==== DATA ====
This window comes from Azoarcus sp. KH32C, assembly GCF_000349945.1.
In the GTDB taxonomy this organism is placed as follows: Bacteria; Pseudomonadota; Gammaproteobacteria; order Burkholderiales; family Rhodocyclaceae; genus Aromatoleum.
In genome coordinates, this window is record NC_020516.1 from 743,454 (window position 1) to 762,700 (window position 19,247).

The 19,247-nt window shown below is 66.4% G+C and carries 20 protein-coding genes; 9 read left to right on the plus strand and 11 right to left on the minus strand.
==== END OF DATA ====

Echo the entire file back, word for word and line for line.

This window comes from Azoarcus sp. KH32C, assembly GCF_000349945.1.
In the GTDB taxonomy this organism is placed as follows: Bacteria; Pseudomonadota; Gammaproteobacteria; order Burkholderiales; family Rhodocyclaceae; genus Aromatoleum.
In genome coordinates, this window is record NC_020516.1 from 743,454 (window position 1) to 762,700 (window position 19,247).

The 19,247-nt window shown below is 66.4% G+C and carries 20 protein-coding genes; 9 read left to right on the plus strand and 11 right to left on the minus strand.